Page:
I am back at the blog after being away for a while. I am continuing to put up information about my work, so that interested readers could find out a little more about an item of information.
As I mentioned in my previous posts, Sundown Press, operated by Cheryl Pierson and Livia Washburn Reasoner, has brought out my first three novels as reprints in e-book and print format. Wild Rose of Ruby Canyon is now available at Amazon. I am grateful to Cheryl and Livia, as always, for their kind and considerate treatment as they have brought out these works.
Here is a reproduction of my blog entry on Wild Rose of Ruby Canyon, as I wrote it in my earlier blog in 2009:
Wild Rose of Ruby Canyon is my third traditional western novel. It was published in June of 1997 by Walker and Company of New York, a company that was still publishing hardcover westerns at the time. The novel was reprinted in May 1999 by Leisure Books (Dorchester Publishing) as a mass-market paperback, and like most of my other traditional westerns, it also came out in a large-print edition. This was actually the fourth western I wrote, but it got published ahead of the third one (Black Diamond Rendezvous), and it is similar in style to my first two westerns, also published by Walker, so it fits neatly into that set of three. Wild Rose of Ruby Canyon is what I think of as a decorous novel, with little violence or strong language and even less sex. It has also had emotionally pleasing color and design in the hardcover and paperback covers, which, along with the imagery in the title, has made this book appealing to women readers as well as men. Overall, this work has been very successful for me, in spite of a few rough spots early on.
After writing two successful novels with Walker and then writing one that the editor didn’t care for (and rejected), I went through the proposal and discussion stage before I wrote this one. It was a good process to go through, as I ended up with a novel that both the editor and I were happy with. In my first plan for the story line, I had a few lurid ideas that didn’t make it very far, but it was not a problem to set that material aside for later use in some other work. I concentrated on writing a story that turned on character and circumstance, friendship and ethics, plus the beneficial influence of honest work in a restorative landscape. It turned out to be a thoughtful treatment of an honest cowboy who has to deal with less honest people but who has the understanding of his French-Indian sweetheart. It’s a nice story, slow action as opposed to fast action (only one death, and that one offstage), with what I hope is a satisfying ending.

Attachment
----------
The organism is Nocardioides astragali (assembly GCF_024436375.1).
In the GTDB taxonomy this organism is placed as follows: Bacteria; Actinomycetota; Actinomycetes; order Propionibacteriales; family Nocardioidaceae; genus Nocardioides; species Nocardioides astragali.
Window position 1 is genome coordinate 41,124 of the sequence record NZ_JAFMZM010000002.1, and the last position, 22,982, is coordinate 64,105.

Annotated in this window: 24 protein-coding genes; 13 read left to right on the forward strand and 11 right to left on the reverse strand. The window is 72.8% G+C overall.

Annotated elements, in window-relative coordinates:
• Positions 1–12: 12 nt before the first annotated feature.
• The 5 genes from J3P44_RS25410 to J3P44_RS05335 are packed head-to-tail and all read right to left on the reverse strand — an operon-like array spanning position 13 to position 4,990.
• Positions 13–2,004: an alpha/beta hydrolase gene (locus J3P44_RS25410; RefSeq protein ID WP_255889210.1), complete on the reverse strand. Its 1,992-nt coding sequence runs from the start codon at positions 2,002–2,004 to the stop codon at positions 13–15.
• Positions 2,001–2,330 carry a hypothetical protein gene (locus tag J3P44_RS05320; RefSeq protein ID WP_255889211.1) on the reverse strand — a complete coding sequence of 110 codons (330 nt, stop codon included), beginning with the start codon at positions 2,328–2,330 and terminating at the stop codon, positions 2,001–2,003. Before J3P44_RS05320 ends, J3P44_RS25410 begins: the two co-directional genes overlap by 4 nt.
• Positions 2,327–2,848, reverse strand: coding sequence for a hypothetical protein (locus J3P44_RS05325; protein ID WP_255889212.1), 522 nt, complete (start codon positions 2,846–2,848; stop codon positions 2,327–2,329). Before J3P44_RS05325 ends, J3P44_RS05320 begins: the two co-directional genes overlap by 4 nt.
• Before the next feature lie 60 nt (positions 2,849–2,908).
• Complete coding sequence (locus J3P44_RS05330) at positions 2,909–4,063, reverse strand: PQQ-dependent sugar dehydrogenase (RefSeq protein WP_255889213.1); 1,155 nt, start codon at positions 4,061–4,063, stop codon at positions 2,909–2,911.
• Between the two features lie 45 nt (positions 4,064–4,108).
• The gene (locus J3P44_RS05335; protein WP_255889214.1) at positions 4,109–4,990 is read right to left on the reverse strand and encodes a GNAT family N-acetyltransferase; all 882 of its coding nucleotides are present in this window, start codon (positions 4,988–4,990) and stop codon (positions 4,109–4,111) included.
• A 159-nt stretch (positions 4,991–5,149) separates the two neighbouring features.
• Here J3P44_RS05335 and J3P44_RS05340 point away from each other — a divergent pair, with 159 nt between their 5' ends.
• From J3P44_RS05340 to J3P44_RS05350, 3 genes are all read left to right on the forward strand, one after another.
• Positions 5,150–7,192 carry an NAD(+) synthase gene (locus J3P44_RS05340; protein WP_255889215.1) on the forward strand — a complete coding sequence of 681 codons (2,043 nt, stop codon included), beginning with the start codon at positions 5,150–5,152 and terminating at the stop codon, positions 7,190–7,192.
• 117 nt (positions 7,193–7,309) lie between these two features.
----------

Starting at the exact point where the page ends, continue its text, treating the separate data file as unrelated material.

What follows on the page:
As with my previous two Walker westerns, this one went through some rigorous editing. After arriving at what was my final draft, I submitted it and then had to revise it according to suggestions by the editor. After that, I went through an edited copy and had to defend such things as being able to see a small, narrow blaze on a horse’s forehead at a distance of a quarter mile. (This is the type of minutiae that copy editors like to niggle over; I supported my case by posing the question to the first cowboy who came into my office as I was typing my responses.) After the editing, I proofread the galleys (a preliminary printout), and I waited for the book to come out.